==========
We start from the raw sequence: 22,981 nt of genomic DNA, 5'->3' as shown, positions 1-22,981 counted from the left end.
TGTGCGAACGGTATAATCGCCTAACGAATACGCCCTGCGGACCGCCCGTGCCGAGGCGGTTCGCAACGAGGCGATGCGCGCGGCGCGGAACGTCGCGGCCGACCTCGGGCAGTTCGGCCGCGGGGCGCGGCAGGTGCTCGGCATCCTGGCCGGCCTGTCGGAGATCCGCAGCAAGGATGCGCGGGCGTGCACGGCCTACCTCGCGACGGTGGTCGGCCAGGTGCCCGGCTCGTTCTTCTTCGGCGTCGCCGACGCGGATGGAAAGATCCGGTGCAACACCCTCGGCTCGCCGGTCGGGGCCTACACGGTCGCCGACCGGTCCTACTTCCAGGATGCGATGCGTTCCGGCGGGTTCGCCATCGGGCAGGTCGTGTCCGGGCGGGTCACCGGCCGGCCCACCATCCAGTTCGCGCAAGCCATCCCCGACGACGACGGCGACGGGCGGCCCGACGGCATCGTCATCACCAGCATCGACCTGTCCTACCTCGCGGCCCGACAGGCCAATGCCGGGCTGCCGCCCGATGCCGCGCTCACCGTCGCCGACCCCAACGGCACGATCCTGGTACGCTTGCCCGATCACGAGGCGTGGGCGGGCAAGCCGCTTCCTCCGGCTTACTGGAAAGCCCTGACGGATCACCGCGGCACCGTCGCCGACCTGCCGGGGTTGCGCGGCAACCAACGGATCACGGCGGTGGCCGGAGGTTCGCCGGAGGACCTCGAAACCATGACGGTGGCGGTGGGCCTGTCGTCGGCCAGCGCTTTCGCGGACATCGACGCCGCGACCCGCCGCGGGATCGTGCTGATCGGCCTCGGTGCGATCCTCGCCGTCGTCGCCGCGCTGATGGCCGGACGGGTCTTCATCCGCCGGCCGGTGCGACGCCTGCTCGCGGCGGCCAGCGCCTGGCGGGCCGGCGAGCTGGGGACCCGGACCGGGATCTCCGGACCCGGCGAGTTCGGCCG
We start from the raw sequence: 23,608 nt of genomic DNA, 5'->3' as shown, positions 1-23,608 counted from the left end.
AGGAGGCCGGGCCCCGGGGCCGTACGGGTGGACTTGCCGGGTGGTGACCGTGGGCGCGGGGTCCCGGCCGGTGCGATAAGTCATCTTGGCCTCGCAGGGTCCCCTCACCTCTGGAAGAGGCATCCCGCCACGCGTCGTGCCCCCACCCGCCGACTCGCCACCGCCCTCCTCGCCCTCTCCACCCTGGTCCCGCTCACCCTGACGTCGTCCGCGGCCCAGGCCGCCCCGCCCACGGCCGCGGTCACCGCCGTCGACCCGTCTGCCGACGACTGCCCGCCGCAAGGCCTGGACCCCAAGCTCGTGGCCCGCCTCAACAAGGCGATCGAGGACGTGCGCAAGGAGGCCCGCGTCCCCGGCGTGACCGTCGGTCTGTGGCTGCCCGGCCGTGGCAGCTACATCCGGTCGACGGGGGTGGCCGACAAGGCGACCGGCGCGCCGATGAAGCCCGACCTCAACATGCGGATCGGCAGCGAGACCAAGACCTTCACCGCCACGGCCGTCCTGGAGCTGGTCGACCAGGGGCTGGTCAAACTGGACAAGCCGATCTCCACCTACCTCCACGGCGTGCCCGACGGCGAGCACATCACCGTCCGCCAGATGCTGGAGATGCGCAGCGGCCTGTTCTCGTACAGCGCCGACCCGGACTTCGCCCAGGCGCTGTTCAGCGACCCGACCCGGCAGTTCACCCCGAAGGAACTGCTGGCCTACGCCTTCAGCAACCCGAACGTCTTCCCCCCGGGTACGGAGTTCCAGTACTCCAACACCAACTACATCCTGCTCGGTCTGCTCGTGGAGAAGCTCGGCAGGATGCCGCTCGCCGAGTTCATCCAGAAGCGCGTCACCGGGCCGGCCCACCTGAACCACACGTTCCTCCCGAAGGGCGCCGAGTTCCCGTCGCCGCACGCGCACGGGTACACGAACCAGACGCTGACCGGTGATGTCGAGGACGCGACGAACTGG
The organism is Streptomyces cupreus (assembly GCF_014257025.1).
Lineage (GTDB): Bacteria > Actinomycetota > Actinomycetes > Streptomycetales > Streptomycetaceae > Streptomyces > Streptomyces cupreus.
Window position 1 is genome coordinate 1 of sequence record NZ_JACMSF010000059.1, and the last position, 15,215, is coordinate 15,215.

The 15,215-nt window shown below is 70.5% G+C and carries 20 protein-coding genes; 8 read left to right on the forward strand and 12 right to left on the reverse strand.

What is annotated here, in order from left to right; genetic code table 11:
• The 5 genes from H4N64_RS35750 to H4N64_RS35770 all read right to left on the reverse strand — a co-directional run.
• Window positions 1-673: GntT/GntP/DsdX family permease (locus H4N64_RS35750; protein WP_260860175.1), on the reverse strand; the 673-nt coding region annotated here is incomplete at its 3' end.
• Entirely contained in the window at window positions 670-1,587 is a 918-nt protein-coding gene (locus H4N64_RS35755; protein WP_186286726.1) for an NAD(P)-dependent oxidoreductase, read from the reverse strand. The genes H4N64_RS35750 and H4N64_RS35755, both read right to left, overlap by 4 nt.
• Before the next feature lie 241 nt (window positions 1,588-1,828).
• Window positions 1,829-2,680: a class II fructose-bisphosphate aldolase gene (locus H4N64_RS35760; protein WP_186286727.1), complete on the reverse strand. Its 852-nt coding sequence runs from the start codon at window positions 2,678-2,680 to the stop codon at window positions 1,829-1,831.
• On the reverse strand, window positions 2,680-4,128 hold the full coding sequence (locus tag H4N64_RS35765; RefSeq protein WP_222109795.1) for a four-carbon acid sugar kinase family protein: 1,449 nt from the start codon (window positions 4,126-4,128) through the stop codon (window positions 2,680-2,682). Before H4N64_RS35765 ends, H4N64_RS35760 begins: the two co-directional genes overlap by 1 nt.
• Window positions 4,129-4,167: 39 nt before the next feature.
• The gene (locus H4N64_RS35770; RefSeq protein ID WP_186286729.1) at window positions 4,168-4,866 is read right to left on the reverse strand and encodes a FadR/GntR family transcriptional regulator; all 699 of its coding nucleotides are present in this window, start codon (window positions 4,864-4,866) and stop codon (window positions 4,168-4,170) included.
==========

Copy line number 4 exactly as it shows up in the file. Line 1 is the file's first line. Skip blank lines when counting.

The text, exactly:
AGGAGGCCGGGCCCCGGGGCCGTACGGGTGGACTTGCCGGGTGGTGACCGTGGGCGCGGGGTCCCGGCCGGTGCGATAAGTCATCTTGGCCTCGCAGGGTCCCCTCACCTCTGGAAGAGGCATCCCGCCACGCGTCGTGCCCCCACCCGCCGACTCGCCACCGCCCTCCTCGCCCTCTCCACCCTGGTCCCGCTCACCCTGACGTCGTCCGCGGCCCAGGCCGCCCCGCCCACGGCCGCGGTCACCGCCGTCGACCCGTCTGCCGACGACTGCCCGCCGCAAGGCCTGGACCCCAAGCTCGTGGCCCGCCTCAACAAGGCGATCGAGGACGTGCGCAAGGAGGCCCGCGTCCCCGGCGTGACCGTCGGTCTGTGGCTGCCCGGCCGTGGCAGCTACATCCGGTCGACGGGGGTGGCCGACAAGGCGACCGGCGCGCCGATGAAGCCCGACCTCAACATGCGGATCGGCAGCGAGACCAAGACCTTCACCGCCACGGCCGTCCTGGAGCTGGTCGACCAGGGGCTGGTCAAACTGGACAAGCCGATCTCCACCTACCTCCACGGCGTGCCCGACGGCGAGCACATCACCGTCCGCCAGATGCTGGAGATGCGCAGCGGCCTGTTCTCGTACAGCGCCGACCCGGACTTCGCCCAGGCGCTGTTCAGCGACCCGACCCGGCAGTTCACCCCGAAGGAACTGCTGGCCTACGCCTTCAGCAACCCGAACGTCTTCCCCCCGGGTACGGAGTTCCAGTACTCCAACACCAACTACATCCTGCTCGGTCTGCTCGTGGAGAAGCTCGGCAGGATGCCGCTCGCCGAGTTCATCCAGAAGCGCGTCACCGGGCCGGCCCACCTGAACCACACGTTCCTCCCGAAGGGCGCCGAGTTCCCGTCGCCGCACGCGCACGGGTACACGAACCAGACGCTGACCGGTGATGTCGAGGACGCGACGAACTGG